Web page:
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By Alasdair McClintock on December 16, 2016 in Sport

On rail.

On rail.

A life on the sea. The very thought evokes all sorts of romantic ideas. The salty air blowing your hair back and washing the troubles of land away. A man or woman and their Labrador, sailing around the world at their own leisure. Going from port to port. A lover in every town.

And then, of course, there are tales of forced buggery and dreadful initiations. Fights to the death and strange forms of prostitution in international waters. But everything has a dark side, doesn’t it? I think it was Batman’s butler, Alfred J. Pennyworth, who said: “Without darkness, there is no light.” Or it could have been Ghandi. Either way, they shared a similar ethos.

And where better to celebrate fights to the death and strange forms of prostitution than Sydney Harbour – the epicentre of all that is good, hedonistic and evil in this country? It will be positively heaving with sailboats and debauchery this summer.

Even us landlubbers can get amongst it; the sailing, that is (and the debauchery too; I won’t judge you). You will have to fork out a little cash, but if you’re after some salty excitement (still talking about sailing) you can jump on board one of the boats involved in the Twilight Racing at Double Bay. No experience is necessary, apparently – just watch out for that swinging thingy attached to the mast.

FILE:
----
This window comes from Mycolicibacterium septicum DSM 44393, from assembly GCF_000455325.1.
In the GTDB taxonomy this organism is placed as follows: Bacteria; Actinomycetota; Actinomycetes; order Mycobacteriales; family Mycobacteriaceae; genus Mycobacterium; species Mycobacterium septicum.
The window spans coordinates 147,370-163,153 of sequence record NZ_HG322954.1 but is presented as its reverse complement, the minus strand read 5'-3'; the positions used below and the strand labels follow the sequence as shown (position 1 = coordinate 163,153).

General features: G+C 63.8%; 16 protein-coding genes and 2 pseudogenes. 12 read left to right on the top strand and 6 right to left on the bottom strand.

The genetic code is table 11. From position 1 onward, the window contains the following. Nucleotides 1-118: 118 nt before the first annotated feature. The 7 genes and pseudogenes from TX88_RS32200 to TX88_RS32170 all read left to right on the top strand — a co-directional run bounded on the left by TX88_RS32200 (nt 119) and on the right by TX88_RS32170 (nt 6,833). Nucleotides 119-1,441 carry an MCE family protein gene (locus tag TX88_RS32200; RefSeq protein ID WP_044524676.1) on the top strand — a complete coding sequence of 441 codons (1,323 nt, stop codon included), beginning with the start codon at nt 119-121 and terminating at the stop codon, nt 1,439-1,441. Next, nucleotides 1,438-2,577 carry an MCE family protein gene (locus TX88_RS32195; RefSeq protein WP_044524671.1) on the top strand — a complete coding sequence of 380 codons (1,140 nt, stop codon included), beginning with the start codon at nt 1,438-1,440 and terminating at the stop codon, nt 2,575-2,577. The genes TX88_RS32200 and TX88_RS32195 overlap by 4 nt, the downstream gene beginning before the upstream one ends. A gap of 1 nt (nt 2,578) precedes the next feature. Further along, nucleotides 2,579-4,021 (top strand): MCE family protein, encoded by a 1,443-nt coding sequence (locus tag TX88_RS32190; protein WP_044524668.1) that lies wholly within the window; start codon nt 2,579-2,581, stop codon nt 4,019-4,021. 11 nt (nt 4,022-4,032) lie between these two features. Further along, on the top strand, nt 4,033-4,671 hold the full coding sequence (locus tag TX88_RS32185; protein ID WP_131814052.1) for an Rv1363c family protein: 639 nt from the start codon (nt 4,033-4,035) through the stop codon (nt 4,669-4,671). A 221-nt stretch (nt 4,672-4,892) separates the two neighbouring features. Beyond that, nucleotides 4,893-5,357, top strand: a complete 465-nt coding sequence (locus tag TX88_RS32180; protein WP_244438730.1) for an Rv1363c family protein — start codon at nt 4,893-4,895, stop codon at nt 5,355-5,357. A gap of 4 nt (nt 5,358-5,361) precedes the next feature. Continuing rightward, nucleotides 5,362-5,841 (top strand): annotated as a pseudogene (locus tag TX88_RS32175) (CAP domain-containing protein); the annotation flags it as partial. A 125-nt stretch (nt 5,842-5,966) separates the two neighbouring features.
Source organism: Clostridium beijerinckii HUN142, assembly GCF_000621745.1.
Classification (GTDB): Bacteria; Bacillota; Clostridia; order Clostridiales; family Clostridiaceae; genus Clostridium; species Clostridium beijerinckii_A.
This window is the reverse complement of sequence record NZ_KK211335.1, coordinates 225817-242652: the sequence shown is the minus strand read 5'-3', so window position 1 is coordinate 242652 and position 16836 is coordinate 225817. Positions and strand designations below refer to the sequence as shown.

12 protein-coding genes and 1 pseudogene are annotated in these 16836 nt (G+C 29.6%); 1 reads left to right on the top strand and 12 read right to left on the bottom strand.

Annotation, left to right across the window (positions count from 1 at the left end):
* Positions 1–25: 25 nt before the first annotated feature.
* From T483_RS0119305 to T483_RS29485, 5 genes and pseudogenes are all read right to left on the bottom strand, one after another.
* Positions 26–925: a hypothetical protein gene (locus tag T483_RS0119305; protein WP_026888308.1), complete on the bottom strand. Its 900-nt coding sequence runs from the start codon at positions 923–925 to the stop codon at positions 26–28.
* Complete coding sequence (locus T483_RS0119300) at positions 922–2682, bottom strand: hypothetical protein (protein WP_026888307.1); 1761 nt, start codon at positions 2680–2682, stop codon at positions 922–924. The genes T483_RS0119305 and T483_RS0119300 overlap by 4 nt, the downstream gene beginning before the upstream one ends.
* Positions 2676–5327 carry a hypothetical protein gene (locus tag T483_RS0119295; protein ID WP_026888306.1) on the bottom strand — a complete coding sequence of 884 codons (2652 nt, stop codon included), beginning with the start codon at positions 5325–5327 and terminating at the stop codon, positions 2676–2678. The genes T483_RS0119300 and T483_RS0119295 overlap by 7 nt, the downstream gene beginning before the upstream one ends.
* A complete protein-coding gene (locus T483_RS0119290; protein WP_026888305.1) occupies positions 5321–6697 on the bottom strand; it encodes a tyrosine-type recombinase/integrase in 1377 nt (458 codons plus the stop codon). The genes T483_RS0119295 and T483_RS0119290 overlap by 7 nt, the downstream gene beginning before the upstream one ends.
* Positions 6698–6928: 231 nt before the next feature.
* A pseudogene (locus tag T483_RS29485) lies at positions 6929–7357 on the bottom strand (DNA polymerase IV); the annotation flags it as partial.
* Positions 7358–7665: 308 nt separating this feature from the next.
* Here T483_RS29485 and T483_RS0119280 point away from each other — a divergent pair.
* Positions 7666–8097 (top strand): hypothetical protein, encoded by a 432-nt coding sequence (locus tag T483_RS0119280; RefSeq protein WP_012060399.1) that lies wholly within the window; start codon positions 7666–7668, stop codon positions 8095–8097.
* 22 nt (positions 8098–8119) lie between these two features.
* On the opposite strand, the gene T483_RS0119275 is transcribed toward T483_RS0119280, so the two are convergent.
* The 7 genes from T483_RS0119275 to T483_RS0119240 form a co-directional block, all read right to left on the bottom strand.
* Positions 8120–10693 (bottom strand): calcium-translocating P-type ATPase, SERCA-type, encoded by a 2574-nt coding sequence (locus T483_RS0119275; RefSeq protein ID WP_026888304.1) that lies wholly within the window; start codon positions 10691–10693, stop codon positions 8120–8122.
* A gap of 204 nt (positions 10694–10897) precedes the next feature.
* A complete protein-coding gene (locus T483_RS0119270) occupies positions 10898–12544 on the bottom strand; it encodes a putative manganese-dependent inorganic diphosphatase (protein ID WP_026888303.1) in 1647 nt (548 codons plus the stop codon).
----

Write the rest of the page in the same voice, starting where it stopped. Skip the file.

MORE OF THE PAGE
Then, of course, there is the magnificent spectacle that is the Sydney to Hobart yacht race. This is a serious business. Even the celebrities have to pull their weight in this one, or so they claim.

Us mere mortals have no hope of getting on one of the bad boys involved in this big race. You need years of training or a hell of a lot of cash. It’s the ultimate playground for the rich and is a bit like the English Premier League, in that whoever has the most money usually wins. I’ll be damned if can be bothered researching it, but I doubt there have been too many Leicester City’s in the history of the race. I think I’d remember if a couple of drunk folk in a tinny had won the thing anyway.

But nobody really cares who wins. We follow it with a sick fascination, secretly hoping a celebrity will go overboard and have to be rescued in dramatic circumstances, in high seas, by a fella hanging out of a helicopter.

I, for one, would like to see Kelsey Grammer on one of the yachts. There is something about that man’s huge, balding head that just screams “Seaman!” to me. Put one of those little white hats on him and you’ve got yourself the very paragon of a captain. Deeply disturbed and desperately wrestling with his white whale, you just know he is destined to go down with his ship.

Much like us all, I suppose.